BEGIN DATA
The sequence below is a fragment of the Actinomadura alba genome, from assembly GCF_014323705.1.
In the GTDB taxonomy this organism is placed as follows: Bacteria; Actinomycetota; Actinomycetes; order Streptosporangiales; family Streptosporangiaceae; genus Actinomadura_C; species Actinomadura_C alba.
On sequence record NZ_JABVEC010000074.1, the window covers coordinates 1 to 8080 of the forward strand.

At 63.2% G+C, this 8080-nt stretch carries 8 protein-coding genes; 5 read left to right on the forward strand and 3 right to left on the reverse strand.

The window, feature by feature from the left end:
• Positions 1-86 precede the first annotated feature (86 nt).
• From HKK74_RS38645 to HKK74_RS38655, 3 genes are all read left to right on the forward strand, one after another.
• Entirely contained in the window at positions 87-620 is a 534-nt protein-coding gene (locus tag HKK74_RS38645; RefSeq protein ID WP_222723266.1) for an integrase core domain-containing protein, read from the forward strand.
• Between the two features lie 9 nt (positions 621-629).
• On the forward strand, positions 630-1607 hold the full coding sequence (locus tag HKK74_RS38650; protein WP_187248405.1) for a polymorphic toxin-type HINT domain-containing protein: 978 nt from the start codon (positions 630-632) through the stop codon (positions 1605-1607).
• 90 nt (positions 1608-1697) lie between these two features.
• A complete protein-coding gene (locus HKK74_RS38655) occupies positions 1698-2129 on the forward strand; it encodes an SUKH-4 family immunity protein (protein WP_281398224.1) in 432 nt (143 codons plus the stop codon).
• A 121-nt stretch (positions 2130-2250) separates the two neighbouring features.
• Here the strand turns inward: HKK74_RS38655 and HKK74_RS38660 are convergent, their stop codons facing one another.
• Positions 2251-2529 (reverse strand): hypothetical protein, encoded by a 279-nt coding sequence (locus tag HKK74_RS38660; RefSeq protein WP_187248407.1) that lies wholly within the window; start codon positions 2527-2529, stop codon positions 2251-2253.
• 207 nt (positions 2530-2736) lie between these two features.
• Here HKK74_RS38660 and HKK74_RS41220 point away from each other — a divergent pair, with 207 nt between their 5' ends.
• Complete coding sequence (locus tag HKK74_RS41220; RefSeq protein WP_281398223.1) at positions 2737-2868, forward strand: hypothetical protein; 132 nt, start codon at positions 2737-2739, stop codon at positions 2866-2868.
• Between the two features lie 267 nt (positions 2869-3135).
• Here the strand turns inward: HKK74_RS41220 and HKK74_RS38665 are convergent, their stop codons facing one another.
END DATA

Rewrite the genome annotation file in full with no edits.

The sequence below is a fragment of the Actinomadura alba genome, from assembly GCF_014323705.1.
In the GTDB taxonomy this organism is placed as follows: Bacteria; Actinomycetota; Actinomycetes; order Streptosporangiales; family Streptosporangiaceae; genus Actinomadura_C; species Actinomadura_C alba.
On sequence record NZ_JABVEC010000074.1, the window covers coordinates 1 to 8080 of the forward strand.

At 63.2% G+C, this 8080-nt stretch carries 8 protein-coding genes; 5 read left to right on the forward strand and 3 right to left on the reverse strand.

The window, feature by feature from the left end:
• Positions 1-86 precede the first annotated feature (86 nt).
• From HKK74_RS38645 to HKK74_RS38655, 3 genes are all read left to right on the forward strand, one after another.
• Entirely contained in the window at positions 87-620 is a 534-nt protein-coding gene (locus tag HKK74_RS38645; RefSeq protein ID WP_222723266.1) for an integrase core domain-containing protein, read from the forward strand.
• Between the two features lie 9 nt (positions 621-629).
• On the forward strand, positions 630-1607 hold the full coding sequence (locus tag HKK74_RS38650; protein WP_187248405.1) for a polymorphic toxin-type HINT domain-containing protein: 978 nt from the start codon (positions 630-632) through the stop codon (positions 1605-1607).
• 90 nt (positions 1608-1697) lie between these two features.
• A complete protein-coding gene (locus HKK74_RS38655) occupies positions 1698-2129 on the forward strand; it encodes an SUKH-4 family immunity protein (protein WP_281398224.1) in 432 nt (143 codons plus the stop codon).
• A 121-nt stretch (positions 2130-2250) separates the two neighbouring features.
• Here the strand turns inward: HKK74_RS38655 and HKK74_RS38660 are convergent, their stop codons facing one another.
• Positions 2251-2529 (reverse strand): hypothetical protein, encoded by a 279-nt coding sequence (locus tag HKK74_RS38660; RefSeq protein WP_187248407.1) that lies wholly within the window; start codon positions 2527-2529, stop codon positions 2251-2253.
• 207 nt (positions 2530-2736) lie between these two features.
• Here HKK74_RS38660 and HKK74_RS41220 point away from each other — a divergent pair, with 207 nt between their 5' ends.
• Complete coding sequence (locus tag HKK74_RS41220; RefSeq protein WP_281398223.1) at positions 2737-2868, forward strand: hypothetical protein; 132 nt, start codon at positions 2737-2739, stop codon at positions 2866-2868.
• Between the two features lie 267 nt (positions 2869-3135).
• Here the strand turns inward: HKK74_RS41220 and HKK74_RS38665 are convergent, their stop codons facing one another.